When Night Falls – Making Embodied Cognition Sublime

by Siba Kumar Das

When Night Falls, installation view detail, Lichtundfire, 2020
When Night Falls, installation view detail, Lichtundfire, 2020

Exhibiting artists: Gretl Bauer, Vian Borchert, Jane Fire, Leslie Ford, Augustus Goertz, Bobbie Moline-Kramer, Robert Solomon, Lenora Rosenfield, Arlene Santana, and Martin Weinstein.

Referencing the Covid-19 pandemic, fiction writer, editor and educator Lisa Lynn Biggar recently said in Critical Read, “Science will find a cure, but art will give us a healing path to follow.” To see how, go to Manhattan’s Lower East Side and visit the Lichtundfire gallery’s sublime show When Night Falls

The show’s curators – Priska Juschka (Lichtundfire) and Robert Curcio (curcioprojects) – have brought together paintings and multi-media works by ten artists from across the U.S. and Brazil. The majority of the art works have been expressly made for the show (July 15-August 8, 2020), in response to a call by the curators to contribute art addressing the awe and wonder that nighttime has long evoked. 

Awe and wonder are primordial, universal emotions that have driven the human pursuit of knowledge, including the embodied cognition of which art is a manifestation. Progenitors of paradigm shifts in science and other human thinking, they are more necessary than ever at times of crisis, such as the present juncture when the world faces simultaneously two existential challenges – climate change and the COVID-19 pandemic – as well as other serious problems. When Night Falls is a most timely exhibit. Through allusiveness, symbolism and ambiguity, the art works on display open up feelings and thinking that unveil new vistas, sometimes unending, sometimes giving glimpses of the unknown or of new possibility, even as they eschew mere instrumentality. They induce in the viewer a profound engagement.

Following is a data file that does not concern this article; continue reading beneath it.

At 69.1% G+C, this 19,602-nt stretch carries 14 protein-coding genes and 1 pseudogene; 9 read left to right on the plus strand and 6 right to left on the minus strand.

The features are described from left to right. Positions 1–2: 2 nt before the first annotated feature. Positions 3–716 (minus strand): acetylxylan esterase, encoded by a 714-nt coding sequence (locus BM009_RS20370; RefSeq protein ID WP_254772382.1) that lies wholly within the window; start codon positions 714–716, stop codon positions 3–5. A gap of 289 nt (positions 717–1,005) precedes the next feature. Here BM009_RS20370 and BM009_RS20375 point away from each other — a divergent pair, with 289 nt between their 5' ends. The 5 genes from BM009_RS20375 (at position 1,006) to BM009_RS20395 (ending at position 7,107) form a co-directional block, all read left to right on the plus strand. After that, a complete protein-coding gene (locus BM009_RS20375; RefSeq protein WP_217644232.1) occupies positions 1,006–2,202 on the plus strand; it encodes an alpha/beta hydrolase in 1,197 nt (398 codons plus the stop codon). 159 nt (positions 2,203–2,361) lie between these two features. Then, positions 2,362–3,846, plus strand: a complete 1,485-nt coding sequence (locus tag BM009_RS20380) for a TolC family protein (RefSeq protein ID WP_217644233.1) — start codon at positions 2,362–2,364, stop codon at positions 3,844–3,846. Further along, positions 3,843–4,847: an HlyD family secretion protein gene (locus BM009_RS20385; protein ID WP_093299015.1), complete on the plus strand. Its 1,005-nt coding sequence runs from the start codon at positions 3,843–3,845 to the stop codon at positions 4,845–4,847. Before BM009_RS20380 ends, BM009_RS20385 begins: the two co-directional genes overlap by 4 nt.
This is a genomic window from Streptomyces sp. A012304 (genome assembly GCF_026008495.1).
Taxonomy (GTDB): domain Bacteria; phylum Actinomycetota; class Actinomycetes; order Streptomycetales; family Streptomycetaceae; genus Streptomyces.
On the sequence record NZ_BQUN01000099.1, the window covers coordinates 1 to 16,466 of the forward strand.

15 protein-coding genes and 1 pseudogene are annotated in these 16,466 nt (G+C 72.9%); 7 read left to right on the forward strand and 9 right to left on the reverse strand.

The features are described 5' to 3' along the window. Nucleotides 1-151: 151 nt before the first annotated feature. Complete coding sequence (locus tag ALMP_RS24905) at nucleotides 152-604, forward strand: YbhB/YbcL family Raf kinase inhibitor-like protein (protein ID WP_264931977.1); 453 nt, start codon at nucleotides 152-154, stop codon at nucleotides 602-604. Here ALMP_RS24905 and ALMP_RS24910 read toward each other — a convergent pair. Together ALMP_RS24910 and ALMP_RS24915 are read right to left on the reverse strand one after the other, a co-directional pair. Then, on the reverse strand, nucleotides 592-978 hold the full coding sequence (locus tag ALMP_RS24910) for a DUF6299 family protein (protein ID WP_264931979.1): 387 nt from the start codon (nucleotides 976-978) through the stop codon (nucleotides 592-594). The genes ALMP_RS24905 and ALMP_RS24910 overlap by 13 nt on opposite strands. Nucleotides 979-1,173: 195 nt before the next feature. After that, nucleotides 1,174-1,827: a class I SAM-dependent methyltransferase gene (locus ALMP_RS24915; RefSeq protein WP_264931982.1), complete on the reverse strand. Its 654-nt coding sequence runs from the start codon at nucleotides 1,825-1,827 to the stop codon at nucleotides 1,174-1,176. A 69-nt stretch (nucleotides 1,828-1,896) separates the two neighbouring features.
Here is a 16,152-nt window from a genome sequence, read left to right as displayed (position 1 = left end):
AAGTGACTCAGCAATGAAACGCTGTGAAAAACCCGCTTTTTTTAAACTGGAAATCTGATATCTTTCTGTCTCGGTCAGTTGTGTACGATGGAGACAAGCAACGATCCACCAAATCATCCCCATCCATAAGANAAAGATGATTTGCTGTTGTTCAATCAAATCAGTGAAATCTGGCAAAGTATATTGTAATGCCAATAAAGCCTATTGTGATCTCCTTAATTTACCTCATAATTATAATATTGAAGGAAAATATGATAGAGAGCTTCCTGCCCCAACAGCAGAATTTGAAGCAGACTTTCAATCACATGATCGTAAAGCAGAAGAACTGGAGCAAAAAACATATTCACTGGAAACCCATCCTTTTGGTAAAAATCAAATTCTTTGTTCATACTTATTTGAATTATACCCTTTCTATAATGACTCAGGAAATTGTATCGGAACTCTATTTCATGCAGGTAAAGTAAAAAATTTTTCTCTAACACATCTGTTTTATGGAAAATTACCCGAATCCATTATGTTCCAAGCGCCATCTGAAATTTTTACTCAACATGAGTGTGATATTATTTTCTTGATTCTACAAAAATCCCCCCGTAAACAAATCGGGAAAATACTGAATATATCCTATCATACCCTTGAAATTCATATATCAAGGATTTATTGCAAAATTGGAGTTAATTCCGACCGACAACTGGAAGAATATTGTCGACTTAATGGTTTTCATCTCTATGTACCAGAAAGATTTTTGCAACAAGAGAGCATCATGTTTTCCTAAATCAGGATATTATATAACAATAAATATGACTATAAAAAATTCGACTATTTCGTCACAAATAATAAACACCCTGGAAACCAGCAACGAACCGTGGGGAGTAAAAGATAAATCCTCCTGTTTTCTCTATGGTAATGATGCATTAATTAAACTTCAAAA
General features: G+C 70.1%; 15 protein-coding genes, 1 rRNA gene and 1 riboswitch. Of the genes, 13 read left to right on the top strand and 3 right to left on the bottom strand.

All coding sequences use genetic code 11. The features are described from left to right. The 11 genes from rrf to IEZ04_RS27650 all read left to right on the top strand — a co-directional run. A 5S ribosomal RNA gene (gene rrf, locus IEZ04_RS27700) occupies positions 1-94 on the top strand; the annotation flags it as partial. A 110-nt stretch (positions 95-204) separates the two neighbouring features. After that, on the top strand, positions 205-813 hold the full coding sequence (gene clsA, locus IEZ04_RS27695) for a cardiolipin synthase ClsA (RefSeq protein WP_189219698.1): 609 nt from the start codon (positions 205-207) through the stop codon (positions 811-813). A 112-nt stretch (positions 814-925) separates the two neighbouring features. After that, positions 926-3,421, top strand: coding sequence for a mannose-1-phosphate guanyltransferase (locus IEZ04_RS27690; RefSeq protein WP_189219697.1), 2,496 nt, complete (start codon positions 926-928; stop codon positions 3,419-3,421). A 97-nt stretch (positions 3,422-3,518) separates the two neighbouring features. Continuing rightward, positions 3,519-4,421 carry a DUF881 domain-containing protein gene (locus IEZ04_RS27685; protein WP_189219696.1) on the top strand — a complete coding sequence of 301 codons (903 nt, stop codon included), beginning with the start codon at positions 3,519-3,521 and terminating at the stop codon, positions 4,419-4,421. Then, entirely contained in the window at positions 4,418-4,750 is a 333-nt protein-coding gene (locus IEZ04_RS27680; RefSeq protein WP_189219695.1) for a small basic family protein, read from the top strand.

Indeed, they make me think of the art of Gerhard Richter, which the Met Breuer recently celebrated. I think especially of his late squeegee abstractions. Reviewing the Met show, art historian Susan Tallman spoke of Richter’s art as “an assertion of endless possibility.” I wonder if this insight doesn’t apply to all good art. The paintings of Arlene Santana, Leslie Ford and Vian Borchert suggest worlds beyond themselves, creating as well a feeling of fathomless depth. The resulting psychological and spiritual resonance is akin to an imaginative experience that is at once expansive, boundless and oceanic. Look now at the same paintings in conjunction with Martin Weinstein’s composite paintings that suggest the interplay of perception and memory through painted layers of transparent acrylic sheet. Time now grows inside you, giving your engagement with the four painters’ works the presence of four dimensions. 

Martin Weistein, Peonies and Moonlight, 2020, acrylic pigment on acrylic panels, 11.5 x 14.5 x 5 inches
Martin Weistein, Peonies and Moonlight, 2020, acrylic pigment on acrylic panels, 11.5 x 14.5 x 5 inches
Robert Solomon, Night/country road blue moon, 2019,acrylic, acrylic ink, flashe and felt on canvas, 48x30 inches